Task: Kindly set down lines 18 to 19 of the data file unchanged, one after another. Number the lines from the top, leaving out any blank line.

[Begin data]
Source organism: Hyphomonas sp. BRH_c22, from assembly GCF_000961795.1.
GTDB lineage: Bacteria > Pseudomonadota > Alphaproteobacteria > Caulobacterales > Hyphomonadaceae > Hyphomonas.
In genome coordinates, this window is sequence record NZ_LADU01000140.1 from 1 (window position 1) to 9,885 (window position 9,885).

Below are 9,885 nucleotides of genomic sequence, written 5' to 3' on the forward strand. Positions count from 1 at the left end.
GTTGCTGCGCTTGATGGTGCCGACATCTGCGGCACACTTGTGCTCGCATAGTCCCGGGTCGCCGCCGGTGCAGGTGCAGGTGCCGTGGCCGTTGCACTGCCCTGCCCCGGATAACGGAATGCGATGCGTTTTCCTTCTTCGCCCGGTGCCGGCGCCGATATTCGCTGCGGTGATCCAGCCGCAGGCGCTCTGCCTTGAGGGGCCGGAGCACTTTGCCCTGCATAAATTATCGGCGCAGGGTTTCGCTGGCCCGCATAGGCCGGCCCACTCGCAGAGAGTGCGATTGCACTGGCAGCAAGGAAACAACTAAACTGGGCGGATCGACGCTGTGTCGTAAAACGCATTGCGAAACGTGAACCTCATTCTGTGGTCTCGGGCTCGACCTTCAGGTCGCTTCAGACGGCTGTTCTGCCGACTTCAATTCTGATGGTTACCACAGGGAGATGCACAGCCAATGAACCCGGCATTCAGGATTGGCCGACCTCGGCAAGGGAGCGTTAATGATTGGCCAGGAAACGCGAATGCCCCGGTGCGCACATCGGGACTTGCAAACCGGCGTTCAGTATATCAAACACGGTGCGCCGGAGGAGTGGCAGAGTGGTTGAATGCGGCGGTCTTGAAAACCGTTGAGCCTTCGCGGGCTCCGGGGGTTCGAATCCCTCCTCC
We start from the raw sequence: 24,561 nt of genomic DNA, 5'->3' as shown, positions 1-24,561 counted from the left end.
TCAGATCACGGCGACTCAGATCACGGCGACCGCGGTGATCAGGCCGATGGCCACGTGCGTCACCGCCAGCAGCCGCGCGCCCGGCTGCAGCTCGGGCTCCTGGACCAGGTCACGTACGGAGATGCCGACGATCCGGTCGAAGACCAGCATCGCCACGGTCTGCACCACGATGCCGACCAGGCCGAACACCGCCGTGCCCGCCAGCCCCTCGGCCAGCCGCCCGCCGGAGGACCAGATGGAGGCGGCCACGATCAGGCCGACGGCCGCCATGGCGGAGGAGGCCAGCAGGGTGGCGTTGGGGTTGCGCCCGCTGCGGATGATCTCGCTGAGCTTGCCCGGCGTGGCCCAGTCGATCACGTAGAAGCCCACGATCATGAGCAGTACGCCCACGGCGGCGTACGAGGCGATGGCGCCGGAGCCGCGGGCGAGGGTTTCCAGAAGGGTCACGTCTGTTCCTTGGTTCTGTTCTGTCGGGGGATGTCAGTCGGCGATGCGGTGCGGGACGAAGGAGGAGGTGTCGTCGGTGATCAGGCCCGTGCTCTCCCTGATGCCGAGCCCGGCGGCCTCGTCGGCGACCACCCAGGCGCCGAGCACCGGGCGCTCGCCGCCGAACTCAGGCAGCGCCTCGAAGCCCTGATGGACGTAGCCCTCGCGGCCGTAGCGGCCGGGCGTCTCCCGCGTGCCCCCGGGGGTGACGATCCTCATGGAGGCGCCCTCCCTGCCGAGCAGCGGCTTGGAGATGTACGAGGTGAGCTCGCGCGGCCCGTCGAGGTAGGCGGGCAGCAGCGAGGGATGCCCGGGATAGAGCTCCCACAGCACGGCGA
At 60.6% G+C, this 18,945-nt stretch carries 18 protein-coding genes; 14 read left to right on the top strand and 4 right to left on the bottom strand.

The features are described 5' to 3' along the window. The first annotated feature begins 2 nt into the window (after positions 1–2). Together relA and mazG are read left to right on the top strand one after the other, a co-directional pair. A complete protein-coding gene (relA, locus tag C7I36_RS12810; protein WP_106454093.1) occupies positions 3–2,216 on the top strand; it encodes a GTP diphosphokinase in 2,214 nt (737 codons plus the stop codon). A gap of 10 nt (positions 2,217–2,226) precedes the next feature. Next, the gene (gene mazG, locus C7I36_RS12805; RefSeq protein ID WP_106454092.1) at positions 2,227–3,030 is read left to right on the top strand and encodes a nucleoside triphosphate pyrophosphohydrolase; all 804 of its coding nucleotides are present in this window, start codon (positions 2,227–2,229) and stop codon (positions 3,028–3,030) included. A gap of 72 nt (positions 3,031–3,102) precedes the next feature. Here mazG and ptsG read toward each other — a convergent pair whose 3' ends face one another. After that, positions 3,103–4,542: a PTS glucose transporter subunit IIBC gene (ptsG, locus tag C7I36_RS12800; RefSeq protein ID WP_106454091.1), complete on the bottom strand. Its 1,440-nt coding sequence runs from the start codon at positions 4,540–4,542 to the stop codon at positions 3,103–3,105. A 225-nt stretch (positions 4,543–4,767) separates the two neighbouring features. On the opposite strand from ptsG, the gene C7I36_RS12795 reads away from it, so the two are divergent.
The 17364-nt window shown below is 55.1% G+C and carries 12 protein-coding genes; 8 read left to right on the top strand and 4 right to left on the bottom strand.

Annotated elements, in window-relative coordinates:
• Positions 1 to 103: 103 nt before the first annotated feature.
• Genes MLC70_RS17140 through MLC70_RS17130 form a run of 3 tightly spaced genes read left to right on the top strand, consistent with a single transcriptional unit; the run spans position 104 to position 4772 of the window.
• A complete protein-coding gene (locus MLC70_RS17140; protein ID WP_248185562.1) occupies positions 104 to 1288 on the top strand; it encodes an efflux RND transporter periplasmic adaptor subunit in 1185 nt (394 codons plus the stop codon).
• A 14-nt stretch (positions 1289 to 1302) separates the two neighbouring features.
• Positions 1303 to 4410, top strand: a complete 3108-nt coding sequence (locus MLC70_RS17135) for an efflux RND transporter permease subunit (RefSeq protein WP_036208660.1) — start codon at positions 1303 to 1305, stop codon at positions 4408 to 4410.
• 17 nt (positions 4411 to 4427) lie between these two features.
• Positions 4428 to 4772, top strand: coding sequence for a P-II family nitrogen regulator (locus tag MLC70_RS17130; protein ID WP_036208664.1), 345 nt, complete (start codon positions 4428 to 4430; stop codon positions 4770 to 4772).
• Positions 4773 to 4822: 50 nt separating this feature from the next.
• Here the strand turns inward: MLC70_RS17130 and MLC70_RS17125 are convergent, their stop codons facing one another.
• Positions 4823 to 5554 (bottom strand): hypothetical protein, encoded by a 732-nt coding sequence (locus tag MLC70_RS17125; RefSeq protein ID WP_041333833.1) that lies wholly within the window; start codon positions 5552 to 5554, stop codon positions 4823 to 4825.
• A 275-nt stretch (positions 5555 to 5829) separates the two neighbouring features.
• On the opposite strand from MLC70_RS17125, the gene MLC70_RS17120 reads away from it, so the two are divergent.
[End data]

• Positions 4428 to 4772, top strand: coding sequence for a P-II family nitrogen regulator (locus tag MLC70_RS17130; protein ID WP_036208664.1), 345 nt, complete (start codon positions 4428 to 4430; stop codon positions 4770 to 4772).
• Positions 4773 to 4822: 50 nt separating this feature from the next.